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You may have heard of the Associated Press, Scripps-Howard or Reuters, but what are these organizations, really? They are examples of a news wire, or news organization. The term came into being in the days of the telegraph, when suddenly, newspapers across the country could communicate news to each other at heretofore unknown speeds! It refers to the telegraph wires, and is still a part of newspaper lingo today.
A news wire is composed of editors and journalists who cover stories for that particular company. Unlike a newspaper, a wire organization does not have its own product. There is not an Associated Press newspaper, for example. However, almost every newspaper all over the world is a member of the Associated Press. The AP, like Reuters and other wire services, supplies stories, photographs and graphics to newspapers.
One great benefit of organizations like the AP is that they have reporters who cover events that local reporters cannot. Most newspapers could not afford to send a reporter overseas to cover a war or economic summit, but the AP has employees all over who do just that. For most newspapers, the news wire is the "official" source. Nothing is "official" until AP or another wire picks up the story.
Most newspapers are equipped with either satellite or Internet access, and this is how a news wire moves its stories. The wire reporter covers the event and writes about it, then the story is filed and edited. After that, it is submitted electronically to member newspapers, who can choose to print the story or not.
The process also works in reverse. A reporter for a local newspaper covers an interesting event and sends it to AP, where the story is picked up and possibly sent to the national wire. Local television stations work their news in much the same way. Because a wire reporter works for his organization and not for a particular newspaper, his coverage is considered more unbiased than a local reporter's coverage.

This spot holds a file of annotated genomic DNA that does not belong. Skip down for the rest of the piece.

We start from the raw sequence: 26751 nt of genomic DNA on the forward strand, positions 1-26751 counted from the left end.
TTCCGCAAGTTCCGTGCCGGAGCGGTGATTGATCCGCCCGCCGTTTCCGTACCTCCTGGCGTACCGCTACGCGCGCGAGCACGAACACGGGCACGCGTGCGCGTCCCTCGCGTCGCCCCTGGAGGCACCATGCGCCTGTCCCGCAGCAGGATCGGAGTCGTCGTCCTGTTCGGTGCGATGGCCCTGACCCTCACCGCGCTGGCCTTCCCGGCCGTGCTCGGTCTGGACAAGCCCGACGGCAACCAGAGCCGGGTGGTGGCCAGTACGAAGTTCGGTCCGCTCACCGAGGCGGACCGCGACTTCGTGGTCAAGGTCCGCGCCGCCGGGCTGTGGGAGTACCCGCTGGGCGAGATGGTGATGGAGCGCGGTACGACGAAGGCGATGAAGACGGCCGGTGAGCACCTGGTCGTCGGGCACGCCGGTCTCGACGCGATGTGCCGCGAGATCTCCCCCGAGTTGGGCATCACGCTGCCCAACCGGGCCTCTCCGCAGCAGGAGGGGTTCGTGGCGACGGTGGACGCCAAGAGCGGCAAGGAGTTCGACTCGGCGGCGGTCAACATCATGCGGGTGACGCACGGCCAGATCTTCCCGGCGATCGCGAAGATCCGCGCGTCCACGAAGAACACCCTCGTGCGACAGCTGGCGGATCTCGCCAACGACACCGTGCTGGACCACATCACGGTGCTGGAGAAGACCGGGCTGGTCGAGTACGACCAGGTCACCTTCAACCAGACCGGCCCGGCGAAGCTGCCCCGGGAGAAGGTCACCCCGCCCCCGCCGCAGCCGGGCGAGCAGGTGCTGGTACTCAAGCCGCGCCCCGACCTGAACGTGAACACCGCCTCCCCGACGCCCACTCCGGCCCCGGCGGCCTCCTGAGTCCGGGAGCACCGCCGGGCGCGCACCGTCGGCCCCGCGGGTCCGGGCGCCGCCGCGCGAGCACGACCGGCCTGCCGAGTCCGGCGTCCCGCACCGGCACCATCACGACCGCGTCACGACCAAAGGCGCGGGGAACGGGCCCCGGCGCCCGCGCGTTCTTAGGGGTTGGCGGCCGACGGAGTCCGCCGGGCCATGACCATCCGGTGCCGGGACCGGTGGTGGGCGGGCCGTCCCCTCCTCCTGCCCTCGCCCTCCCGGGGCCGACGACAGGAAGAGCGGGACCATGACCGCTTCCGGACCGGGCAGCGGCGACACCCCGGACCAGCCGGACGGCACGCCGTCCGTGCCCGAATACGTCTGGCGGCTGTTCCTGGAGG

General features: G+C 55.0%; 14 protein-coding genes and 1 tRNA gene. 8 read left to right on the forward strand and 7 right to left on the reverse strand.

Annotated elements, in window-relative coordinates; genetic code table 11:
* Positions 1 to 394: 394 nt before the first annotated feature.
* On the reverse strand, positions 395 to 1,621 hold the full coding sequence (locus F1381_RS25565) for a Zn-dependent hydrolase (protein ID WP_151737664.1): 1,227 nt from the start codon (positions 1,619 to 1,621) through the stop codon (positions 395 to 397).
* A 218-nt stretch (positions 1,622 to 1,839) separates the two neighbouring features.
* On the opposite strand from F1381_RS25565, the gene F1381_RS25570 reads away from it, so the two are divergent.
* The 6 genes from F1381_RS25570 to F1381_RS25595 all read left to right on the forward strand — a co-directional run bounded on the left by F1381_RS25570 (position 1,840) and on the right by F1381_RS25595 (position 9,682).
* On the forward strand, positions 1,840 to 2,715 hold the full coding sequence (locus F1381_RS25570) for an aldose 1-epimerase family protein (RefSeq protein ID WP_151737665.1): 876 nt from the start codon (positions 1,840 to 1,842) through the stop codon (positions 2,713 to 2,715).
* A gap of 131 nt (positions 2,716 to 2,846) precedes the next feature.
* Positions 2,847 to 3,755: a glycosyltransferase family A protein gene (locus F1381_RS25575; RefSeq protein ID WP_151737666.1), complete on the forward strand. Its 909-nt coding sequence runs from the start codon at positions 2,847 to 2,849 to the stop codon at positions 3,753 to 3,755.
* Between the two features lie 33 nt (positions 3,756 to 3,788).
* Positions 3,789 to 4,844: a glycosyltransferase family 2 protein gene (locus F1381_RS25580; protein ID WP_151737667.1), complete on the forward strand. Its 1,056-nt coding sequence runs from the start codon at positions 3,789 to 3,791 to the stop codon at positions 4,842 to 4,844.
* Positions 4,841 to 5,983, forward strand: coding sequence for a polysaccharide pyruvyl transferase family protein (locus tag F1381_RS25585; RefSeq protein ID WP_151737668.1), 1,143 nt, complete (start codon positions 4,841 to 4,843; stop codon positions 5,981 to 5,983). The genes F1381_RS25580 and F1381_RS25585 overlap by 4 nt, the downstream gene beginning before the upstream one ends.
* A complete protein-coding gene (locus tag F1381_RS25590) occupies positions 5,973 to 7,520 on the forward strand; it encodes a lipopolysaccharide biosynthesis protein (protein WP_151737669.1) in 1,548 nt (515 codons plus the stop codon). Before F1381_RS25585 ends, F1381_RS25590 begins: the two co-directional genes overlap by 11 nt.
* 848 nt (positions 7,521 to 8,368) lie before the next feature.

Other public relations firms that release stories for a sector of the population, such as business, may set up a consortium of reporters to write business stories about a particular industry and will send them to newspapers and television stations. This is another example of a news wire.
Newspapers and television stations pay a subscription fee to have the news wire send them articles and photographs. These stories cover every spectrum: news, economics, lifestyle features, cooking, and so on. Editors rely heavily on these sources to fill holes on a slow day for local news, as well as for national stories they could not otherwise access.
It's interesting - I worked in the news industry for many years, largely considering news wire stories for publication on a newspaper website. With the growth of the internet as an information distribution system, it's becoming more and more apparent which papers depend heavily on wire content and which do a higher percentage of original content. Why should I go to my local newspaper's site, for example, if the content there is 99% the same as that on any other site, because it's all from the wire?
In addition, I know a lot of newspapers that are considering dropping news wire coverage all together. The AP, for example, really raised the prices they wanted to charge newspapers to use wire stories online, and as a declining industry, many newspapers simply can't afford it, especially when it doesn't add a great deal of additional value to the site. It's all becoming an unfortunate vicious circle.
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